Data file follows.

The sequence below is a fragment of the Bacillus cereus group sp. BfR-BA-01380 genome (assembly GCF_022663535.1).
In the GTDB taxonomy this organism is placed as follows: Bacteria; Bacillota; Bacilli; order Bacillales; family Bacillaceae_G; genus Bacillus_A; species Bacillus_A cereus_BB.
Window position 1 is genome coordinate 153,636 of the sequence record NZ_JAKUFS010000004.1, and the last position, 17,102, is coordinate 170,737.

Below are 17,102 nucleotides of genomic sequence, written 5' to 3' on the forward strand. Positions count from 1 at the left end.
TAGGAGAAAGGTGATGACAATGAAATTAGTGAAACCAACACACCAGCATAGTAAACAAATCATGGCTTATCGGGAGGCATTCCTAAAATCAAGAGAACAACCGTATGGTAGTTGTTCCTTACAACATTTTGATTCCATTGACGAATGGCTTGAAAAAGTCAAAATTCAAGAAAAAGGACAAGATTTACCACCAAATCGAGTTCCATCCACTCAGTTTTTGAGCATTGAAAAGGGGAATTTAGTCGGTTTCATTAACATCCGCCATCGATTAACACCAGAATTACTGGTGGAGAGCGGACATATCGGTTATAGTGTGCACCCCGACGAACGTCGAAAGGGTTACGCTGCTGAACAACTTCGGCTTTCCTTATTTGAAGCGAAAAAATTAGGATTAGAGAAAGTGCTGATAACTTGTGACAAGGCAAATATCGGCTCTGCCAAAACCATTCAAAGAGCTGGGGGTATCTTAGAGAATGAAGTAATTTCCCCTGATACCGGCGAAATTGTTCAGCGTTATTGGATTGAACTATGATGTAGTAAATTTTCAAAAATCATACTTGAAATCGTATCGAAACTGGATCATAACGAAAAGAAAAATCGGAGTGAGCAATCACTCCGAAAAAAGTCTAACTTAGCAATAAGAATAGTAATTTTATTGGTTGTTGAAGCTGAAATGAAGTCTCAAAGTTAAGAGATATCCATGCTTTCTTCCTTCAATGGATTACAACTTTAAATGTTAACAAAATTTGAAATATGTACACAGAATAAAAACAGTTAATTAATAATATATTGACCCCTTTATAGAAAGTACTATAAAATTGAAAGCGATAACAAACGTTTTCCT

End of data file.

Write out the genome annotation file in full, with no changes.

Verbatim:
The sequence below is a fragment of the Bacillus cereus group sp. BfR-BA-01380 genome (assembly GCF_022663535.1).
In the GTDB taxonomy this organism is placed as follows: Bacteria; Bacillota; Bacilli; order Bacillales; family Bacillaceae_G; genus Bacillus_A; species Bacillus_A cereus_BB.
Window position 1 is genome coordinate 153,636 of the sequence record NZ_JAKUFS010000004.1, and the last position, 17,102, is coordinate 170,737.

Below are 17,102 nucleotides of genomic sequence, written 5' to 3' on the forward strand. Positions count from 1 at the left end.
TAGGAGAAAGGTGATGACAATGAAATTAGTGAAACCAACACACCAGCATAGTAAACAAATCATGGCTTATCGGGAGGCATTCCTAAAATCAAGAGAACAACCGTATGGTAGTTGTTCCTTACAACATTTTGATTCCATTGACGAATGGCTTGAAAAAGTCAAAATTCAAGAAAAAGGACAAGATTTACCACCAAATCGAGTTCCATCCACTCAGTTTTTGAGCATTGAAAAGGGGAATTTAGTCGGTTTCATTAACATCCGCCATCGATTAACACCAGAATTACTGGTGGAGAGCGGACATATCGGTTATAGTGTGCACCCCGACGAACGTCGAAAGGGTTACGCTGCTGAACAACTTCGGCTTTCCTTATTTGAAGCGAAAAAATTAGGATTAGAGAAAGTGCTGATAACTTGTGACAAGGCAAATATCGGCTCTGCCAAAACCATTCAAAGAGCTGGGGGTATCTTAGAGAATGAAGTAATTTCCCCTGATACCGGCGAAATTGTTCAGCGTTATTGGATTGAACTATGATGTAGTAAATTTTCAAAAATCATACTTGAAATCGTATCGAAACTGGATCATAACGAAAAGAAAAATCGGAGTGAGCAATCACTCCGAAAAAAGTCTAACTTAGCAATAAGAATAGTAATTTTATTGGTTGTTGAAGCTGAAATGAAGTCTCAAAGTTAAGAGATATCCATGCTTTCTTCCTTCAATGGATTACAACTTTAAATGTTAACAAAATTTGAAATATGTACACAGAATAAAAACAGTTAATTAATAATATATTGACCCCTTTATAGAAAGTACTATAAAATTGAAAGCGATAACAAACGTTTTCCT